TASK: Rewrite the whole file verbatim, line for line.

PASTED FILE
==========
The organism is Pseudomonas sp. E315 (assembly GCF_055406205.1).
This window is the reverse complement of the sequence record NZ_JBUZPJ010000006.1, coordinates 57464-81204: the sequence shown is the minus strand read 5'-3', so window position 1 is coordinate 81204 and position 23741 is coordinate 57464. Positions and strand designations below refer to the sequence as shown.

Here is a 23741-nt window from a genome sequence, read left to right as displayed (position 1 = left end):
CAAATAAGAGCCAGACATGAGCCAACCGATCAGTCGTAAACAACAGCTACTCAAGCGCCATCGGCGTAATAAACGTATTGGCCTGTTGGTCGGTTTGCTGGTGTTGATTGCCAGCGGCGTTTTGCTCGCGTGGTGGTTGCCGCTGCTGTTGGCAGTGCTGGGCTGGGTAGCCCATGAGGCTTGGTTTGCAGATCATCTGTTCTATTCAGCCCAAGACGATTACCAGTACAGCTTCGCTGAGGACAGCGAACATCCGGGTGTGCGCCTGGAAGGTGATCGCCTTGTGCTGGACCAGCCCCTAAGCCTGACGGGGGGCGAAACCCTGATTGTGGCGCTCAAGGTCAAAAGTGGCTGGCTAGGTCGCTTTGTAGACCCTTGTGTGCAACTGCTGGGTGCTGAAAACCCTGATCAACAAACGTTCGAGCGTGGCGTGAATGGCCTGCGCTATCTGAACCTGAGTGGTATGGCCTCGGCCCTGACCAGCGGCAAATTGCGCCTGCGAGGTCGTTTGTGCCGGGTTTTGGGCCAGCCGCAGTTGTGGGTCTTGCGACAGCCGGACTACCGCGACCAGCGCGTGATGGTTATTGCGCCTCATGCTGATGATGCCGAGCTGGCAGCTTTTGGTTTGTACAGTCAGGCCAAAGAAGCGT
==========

The organism is Pseudomonas sp. E315 (assembly GCF_055406205.1).
This window is the reverse complement of the sequence record NZ_JBUZPJ010000006.1, coordinates 57464-81204: the sequence shown is the minus strand read 5'-3', so window position 1 is coordinate 81204 and position 23741 is coordinate 57464. Positions and strand designations below refer to the sequence as shown.

Here is a 23741-nt window from a genome sequence, read left to right as displayed (position 1 = left end):
CAAATAAGAGCCAGACATGAGCCAACCGATCAGTCGTAAACAACAGCTACTCAAGCGCCATCGGCGTAATAAACGTATTGGCCTGTTGGTCGGTTTGCTGGTGTTGATTGCCAGCGGCGTTTTGCTCGCGTGGTGGTTGCCGCTGCTGTTGGCAGTGCTGGGCTGGGTAGCCCATGAGGCTTGGTTTGCAGATCATCTGTTCTATTCAGCCCAAGACGATTACCAGTACAGCTTCGCTGAGGACAGCGAACATCCGGGTGTGCGCCTGGAAGGTGATCGCCTTGTGCTGGACCAGCCCCTAAGCCTGACGGGGGGCGAAACCCTGATTGTGGCGCTCAAGGTCAAAAGTGGCTGGCTAGGTCGCTTTGTAGACCCTTGTGTGCAACTGCTGGGTGCTGAAAACCCTGATCAACAAACGTTCGAGCGTGGCGTGAATGGCCTGCGCTATCTGAACCTGAGTGGTATGGCCTCGGCCCTGACCAGCGGCAAATTGCGCCTGCGAGGTCGTTTGTGCCGGGTTTTGGGCCAGCCGCAGTTGTGGGTCTTGCGACAGCCGGACTACCGCGACCAGCGCGTGATGGTTATTGCGCCTCATGCTGATGATGCCGAGCTGGCAGCTTTTGGTTTGTACAGTCAGGCCAAAGAAGCGT